Whack! Whack! The sound of an ax smacking into wood rang in my ears as I walked up to the farm only a quarter mile down from my house. A woman dressed in her colorful Ghanaian dress effortlessly picked up the ax again and swung it at her feet into the old tree. The large neem tree had finally blown over in one of our last wind storms, and was being used for the last of its resources. Like an old broken body, the huge tree lay crooked on the red dirt with no bark left and chips all in its side. Two other women climbed up the log with their axes, gripped their tough bare feet around the tree’s base and chipped into its main body. As I walked up, they greeted me in Dagbani, but unfortunately that is where the talking ended. I have only met a couple of women in Gbuluhagu who speak English, but somehow I still wanted to communicate with the group of ladies. As the wood chipped off the ax and hit the ground, two other women in their late sixties or early seventies, but still fit, picked up the pieces and placed them in their large stainless steel bowl before looking up and grinning at me. I have been in the village long enough for them to know that I am willing to do any job, but they still find it humorous when I do it. They continued to work and attempted to speak with me more, but after frustrating attempts of being able to translate, I grabbed the ax the eldest woman was handing me. Desperately trying to remember what my brother had taught me when I was a younger, I gave it a firm swing. It has been two winters since I helped my dad chop wood for our wood stove, and my rustiness showed when they giggled behind me. At the same time one could see the pride in their eyes as they watched the somewhat scrawny, “white girl” chop wood. Our words were no longer needed; we had connected on a different level that they appreciated, and then kept on working.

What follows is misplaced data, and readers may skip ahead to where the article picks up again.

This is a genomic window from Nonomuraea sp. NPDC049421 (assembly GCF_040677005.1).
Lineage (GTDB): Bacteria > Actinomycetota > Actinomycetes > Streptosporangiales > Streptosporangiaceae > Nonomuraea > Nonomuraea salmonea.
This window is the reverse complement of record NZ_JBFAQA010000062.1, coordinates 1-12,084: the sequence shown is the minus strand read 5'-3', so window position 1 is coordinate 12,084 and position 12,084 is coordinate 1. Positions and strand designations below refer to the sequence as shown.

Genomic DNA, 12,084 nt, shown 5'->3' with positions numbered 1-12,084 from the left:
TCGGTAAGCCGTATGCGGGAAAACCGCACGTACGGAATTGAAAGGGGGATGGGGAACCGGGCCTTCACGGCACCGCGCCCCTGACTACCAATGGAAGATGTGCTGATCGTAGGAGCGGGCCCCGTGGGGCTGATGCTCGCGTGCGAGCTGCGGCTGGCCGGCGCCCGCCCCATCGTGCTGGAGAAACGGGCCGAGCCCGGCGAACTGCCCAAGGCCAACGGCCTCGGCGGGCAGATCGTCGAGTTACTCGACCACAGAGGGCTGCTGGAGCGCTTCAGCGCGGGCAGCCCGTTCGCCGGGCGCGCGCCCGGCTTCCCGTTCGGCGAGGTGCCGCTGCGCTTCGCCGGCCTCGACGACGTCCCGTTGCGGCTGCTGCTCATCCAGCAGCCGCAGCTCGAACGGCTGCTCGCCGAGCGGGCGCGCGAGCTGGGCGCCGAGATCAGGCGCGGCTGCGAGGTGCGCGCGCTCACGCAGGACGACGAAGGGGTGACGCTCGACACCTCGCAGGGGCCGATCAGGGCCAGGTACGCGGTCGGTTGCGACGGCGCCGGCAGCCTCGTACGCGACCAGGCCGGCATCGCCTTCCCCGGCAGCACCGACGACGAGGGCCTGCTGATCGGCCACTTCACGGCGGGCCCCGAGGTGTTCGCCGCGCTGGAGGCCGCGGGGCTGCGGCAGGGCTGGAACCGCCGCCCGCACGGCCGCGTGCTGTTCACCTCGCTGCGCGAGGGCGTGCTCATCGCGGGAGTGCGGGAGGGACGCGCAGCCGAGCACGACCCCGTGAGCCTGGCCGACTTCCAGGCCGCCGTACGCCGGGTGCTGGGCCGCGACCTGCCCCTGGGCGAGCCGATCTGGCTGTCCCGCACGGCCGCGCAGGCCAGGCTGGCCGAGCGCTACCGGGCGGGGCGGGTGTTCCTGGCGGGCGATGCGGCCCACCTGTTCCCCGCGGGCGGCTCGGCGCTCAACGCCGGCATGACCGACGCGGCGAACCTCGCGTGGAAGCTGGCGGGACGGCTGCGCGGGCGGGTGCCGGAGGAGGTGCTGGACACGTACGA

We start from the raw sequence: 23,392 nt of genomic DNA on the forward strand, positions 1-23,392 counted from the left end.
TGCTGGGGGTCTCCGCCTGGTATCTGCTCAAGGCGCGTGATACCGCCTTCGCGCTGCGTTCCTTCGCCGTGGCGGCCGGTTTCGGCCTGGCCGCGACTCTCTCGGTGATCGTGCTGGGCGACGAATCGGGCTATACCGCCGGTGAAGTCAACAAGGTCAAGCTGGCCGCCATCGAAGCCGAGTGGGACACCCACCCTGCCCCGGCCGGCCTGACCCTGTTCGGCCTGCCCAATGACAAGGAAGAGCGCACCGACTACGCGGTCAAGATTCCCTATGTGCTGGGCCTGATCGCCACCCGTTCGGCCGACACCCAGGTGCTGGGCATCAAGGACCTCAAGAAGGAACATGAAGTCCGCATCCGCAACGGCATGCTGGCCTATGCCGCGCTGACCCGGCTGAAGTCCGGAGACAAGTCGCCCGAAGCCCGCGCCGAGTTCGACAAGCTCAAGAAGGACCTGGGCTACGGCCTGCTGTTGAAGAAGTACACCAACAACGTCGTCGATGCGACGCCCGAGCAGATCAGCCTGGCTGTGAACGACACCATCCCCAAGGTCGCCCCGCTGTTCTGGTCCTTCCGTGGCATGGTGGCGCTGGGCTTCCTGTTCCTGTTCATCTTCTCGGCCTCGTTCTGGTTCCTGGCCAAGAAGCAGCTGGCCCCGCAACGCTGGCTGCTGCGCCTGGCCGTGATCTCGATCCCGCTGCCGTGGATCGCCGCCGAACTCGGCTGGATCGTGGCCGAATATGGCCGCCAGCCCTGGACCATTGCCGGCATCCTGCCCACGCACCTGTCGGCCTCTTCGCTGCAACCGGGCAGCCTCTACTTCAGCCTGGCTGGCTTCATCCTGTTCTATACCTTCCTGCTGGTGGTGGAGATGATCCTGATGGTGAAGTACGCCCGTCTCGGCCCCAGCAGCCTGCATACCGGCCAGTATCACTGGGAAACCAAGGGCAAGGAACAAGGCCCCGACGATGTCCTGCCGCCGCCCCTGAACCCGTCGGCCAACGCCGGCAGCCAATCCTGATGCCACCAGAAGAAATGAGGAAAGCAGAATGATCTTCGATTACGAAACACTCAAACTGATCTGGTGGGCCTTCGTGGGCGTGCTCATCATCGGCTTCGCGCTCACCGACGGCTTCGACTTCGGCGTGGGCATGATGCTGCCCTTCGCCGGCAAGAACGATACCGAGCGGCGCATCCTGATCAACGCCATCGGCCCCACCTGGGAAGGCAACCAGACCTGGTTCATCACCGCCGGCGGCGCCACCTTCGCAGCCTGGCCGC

A few swings later, a thin old lady with her hair wrapped up in African fabric and a stick she had nearly chewed in half sticking out of her mouth, decided it was time she take back over. I stepped back and watched as the ladies worked to get fire wood to cook for their families later this evening when I finally noticed one of the three women on the tree had a lump tied to her back. As she swung the ax around her shoulder and over her head, her small baby slept sound asleep tightly tied to her mother’s back. I took a few photos and stood back in awe of these strong women.
Strength comes in many forms, and the form of physical strength somehow does not compare to the mental and emotional strength these women carry. In the past nine months I have learned a lot of tangible and abstract things, but learning about mothers has been the most gratifying and humbling of them all. Out of my parents three children, almost anybody would agree that I was the most difficult to raise. According to my sister, I cried for the first few years of my life. My brother didn’t help by contributing to make me mean as a snake as a kid who only wanted to hunt, fish, and do other tomboy things. By the time I got to high school my rebellious ways began to be even more difficult to handle. Ever since then I have made life decisions on my own that have sent me across the country and world to anywhere but the safest of places, which has only nearly given my parents a heart attack. After being engulfed in the life of motherhood for nine months from working alongside Ghanaian women, I can tell the best bet for me would be to not have children at all. The minimum statistic that says my child could act like me is enough to make me start worrying and praying for myself as a future mother, now.